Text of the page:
My wife thought it was strange that I got excited when I looked at the cash register receipt as we left the shoe store. Usually a receipt is the beginning of a discussion about why we spent more than we planned, but in this case it was different.
“Look,” I said, “This is neat. A portion of the $10 coupon that we used has been assigned to each of the two pairs of shoes.”
“Why is that neat?” she asked.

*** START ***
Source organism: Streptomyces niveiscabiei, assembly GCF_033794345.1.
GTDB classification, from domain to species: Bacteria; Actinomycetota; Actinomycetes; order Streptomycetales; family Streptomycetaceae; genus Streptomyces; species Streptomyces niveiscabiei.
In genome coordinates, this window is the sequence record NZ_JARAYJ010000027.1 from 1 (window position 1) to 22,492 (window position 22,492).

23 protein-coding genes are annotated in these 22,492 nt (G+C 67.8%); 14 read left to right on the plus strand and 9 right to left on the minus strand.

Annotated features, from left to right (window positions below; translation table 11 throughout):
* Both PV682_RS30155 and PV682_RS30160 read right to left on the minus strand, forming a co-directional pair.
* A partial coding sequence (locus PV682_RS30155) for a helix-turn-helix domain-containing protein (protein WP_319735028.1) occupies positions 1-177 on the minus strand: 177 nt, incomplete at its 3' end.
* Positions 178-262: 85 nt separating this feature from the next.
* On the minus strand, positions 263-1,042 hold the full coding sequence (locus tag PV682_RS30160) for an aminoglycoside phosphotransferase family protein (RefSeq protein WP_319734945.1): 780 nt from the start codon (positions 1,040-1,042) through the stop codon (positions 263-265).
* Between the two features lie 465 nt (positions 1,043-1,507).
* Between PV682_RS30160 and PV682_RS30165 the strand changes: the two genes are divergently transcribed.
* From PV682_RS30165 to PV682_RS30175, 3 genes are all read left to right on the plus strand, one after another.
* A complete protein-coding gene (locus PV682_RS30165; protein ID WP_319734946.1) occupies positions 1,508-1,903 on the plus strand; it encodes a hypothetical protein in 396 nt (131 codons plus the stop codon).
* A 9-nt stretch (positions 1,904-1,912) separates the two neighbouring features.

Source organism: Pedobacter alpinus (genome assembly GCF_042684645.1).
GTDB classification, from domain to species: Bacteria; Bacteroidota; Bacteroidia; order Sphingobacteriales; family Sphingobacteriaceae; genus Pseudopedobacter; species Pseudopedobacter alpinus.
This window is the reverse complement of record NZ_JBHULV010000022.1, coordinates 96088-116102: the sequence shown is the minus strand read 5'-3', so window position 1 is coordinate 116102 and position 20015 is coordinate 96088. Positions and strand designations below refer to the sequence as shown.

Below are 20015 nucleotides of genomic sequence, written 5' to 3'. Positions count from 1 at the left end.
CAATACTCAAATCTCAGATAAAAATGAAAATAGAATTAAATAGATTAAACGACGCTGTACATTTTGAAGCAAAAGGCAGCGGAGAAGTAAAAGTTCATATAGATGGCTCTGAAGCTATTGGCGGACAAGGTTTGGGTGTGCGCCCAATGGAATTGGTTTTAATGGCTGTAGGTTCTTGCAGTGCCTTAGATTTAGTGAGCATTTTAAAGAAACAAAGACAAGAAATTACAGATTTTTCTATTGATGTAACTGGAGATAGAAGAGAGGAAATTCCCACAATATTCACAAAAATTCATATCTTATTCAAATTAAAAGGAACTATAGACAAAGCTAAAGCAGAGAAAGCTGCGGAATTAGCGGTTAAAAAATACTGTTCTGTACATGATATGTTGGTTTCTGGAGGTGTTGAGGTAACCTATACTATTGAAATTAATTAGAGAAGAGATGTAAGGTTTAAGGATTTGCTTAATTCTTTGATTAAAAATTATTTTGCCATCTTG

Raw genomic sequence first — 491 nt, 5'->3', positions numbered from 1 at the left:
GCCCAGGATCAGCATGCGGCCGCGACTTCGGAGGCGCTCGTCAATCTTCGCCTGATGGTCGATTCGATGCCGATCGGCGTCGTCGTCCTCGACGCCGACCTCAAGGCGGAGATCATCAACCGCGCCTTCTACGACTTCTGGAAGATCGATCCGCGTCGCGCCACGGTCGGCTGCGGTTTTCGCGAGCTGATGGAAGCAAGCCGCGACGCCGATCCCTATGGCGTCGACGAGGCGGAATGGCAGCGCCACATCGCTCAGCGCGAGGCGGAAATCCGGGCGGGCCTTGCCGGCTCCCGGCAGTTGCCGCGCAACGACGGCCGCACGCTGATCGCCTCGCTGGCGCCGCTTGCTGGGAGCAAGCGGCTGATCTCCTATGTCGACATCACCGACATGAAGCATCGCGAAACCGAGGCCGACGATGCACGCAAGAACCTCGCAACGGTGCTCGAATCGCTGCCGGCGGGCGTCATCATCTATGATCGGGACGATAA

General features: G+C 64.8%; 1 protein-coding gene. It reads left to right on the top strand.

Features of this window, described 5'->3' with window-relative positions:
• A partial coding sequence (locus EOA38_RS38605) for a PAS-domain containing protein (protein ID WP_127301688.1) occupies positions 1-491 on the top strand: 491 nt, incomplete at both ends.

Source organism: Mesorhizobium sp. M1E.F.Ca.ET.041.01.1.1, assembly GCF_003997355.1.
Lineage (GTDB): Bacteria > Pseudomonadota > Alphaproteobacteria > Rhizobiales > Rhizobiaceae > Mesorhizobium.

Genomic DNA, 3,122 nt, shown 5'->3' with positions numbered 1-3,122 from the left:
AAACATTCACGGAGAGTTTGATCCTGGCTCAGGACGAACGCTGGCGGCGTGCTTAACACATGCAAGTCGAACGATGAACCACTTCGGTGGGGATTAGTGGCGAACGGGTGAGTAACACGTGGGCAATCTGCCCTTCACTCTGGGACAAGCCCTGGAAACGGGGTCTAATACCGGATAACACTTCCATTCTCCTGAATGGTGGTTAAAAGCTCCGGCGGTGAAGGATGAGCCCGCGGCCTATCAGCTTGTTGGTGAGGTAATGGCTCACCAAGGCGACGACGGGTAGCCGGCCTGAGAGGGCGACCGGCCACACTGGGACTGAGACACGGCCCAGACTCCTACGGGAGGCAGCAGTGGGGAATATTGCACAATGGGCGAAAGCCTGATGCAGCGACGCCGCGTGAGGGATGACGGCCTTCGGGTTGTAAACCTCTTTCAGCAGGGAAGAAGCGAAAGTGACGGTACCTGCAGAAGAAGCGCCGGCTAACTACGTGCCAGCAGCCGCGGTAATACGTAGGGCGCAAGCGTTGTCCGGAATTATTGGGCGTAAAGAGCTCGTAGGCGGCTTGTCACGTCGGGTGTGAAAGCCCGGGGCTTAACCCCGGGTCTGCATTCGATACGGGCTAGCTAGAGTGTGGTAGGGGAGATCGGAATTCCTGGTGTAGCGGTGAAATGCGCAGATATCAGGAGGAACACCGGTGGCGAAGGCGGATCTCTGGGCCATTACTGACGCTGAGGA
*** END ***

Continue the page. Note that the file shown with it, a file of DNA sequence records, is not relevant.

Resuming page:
Taking the rare opportunity brought about by her interest in my fixation with data, I continued to explain that one of the challenges in BI was allocating costs down to the lowest level. People want to see margin at the product level, but that can be hard to calculate when costs (or discounts) are assigned at a higher level. Often, it is tough to pin down the business rules needed to do the allocation.
This shoe store chain solved the problem. The business rule was determined and applied right at the point of sale. Any downstream system, including a data warehouse, would have this information. Problem solved.
I had a good afternoon. Two new pairs of shoes and a little BI happiness to go along.